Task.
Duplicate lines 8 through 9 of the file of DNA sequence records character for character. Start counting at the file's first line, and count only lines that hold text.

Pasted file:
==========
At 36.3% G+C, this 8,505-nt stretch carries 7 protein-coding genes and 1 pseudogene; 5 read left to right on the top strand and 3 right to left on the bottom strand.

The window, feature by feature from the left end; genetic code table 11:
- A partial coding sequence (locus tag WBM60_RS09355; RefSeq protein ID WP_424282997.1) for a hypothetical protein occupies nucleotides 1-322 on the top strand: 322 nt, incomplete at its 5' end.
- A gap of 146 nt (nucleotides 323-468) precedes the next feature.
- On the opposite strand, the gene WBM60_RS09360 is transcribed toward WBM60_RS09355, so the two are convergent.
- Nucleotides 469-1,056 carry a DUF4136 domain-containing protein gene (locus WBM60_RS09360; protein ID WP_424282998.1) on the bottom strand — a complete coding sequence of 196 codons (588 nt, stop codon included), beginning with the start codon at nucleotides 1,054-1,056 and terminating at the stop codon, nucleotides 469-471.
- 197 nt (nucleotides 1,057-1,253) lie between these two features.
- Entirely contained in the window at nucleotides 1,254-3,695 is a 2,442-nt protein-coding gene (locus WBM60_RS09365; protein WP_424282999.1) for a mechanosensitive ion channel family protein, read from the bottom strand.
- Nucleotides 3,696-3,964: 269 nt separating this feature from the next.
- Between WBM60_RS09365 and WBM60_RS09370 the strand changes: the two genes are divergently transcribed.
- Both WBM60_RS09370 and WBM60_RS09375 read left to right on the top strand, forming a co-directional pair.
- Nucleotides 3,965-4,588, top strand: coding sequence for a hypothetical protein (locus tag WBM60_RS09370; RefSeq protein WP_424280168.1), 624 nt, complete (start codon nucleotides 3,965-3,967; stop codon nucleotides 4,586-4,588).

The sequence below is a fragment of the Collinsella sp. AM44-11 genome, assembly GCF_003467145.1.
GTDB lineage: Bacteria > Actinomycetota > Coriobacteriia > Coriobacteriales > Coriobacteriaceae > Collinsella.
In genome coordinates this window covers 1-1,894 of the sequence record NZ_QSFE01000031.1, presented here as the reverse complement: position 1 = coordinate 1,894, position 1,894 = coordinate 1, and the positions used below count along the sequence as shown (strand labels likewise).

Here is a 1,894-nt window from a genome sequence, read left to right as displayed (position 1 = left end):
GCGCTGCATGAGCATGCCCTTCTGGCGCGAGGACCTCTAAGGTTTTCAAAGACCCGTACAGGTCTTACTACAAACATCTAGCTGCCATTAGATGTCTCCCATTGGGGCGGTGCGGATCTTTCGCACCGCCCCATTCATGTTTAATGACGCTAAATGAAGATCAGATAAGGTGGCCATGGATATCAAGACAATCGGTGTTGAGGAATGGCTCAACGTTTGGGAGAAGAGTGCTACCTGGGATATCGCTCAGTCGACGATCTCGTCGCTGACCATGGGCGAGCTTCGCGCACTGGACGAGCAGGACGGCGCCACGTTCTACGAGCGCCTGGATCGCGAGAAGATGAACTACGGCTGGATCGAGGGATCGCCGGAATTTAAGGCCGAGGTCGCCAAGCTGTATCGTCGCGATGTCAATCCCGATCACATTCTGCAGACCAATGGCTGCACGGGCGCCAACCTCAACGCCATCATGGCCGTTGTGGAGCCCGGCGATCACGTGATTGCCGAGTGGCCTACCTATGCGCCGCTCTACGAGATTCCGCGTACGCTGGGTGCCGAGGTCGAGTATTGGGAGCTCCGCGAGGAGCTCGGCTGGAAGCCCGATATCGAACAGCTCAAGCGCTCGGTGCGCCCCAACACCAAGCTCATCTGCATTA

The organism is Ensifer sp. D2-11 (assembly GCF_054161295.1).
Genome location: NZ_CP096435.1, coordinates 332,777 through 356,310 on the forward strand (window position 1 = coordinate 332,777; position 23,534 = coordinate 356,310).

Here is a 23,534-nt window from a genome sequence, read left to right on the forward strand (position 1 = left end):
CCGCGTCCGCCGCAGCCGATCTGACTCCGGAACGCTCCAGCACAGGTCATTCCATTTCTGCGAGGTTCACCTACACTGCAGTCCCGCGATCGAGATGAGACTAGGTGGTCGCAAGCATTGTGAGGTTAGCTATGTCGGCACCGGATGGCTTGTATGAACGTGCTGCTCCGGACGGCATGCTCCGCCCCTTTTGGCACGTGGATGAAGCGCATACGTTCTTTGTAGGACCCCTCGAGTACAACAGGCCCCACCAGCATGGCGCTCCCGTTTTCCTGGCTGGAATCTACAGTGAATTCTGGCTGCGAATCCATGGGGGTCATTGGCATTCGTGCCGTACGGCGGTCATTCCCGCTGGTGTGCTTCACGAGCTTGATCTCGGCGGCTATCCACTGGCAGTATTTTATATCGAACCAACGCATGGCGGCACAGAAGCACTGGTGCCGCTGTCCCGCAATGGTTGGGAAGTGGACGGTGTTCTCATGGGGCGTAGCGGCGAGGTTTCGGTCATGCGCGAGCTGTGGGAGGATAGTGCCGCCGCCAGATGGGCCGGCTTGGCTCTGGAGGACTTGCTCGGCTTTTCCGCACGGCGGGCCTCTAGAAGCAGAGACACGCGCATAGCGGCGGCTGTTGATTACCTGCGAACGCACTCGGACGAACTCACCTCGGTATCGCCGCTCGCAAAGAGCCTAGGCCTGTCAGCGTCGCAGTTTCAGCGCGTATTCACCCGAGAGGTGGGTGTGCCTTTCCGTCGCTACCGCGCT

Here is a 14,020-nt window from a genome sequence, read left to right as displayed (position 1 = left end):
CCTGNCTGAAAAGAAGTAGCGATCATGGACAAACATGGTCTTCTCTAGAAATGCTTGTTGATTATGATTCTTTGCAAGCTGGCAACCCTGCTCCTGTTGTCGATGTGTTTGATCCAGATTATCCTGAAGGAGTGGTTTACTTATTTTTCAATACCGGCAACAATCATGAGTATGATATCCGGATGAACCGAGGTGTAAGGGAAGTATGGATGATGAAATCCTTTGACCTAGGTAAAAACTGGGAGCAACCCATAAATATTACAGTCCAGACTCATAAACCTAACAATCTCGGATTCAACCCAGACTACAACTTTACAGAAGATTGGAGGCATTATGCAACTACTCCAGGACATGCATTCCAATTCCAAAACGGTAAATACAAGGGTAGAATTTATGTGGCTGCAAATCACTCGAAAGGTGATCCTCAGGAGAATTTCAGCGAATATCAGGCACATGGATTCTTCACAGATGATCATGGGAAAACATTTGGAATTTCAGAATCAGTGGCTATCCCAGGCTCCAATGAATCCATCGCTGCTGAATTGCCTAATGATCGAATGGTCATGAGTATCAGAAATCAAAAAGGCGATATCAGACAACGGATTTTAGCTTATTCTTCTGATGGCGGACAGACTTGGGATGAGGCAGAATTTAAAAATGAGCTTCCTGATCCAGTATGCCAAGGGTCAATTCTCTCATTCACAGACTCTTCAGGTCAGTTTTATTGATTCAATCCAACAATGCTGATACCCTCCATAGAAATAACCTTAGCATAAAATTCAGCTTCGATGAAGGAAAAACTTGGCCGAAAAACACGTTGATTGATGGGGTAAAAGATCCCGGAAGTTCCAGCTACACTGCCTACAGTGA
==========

- Entirely contained in the window at nucleotides 1,254-3,695 is a 2,442-nt protein-coding gene (locus WBM60_RS09365; protein WP_424282999.1) for a mechanosensitive ion channel family protein, read from the bottom strand.
- Nucleotides 3,696-3,964: 269 nt separating this feature from the next.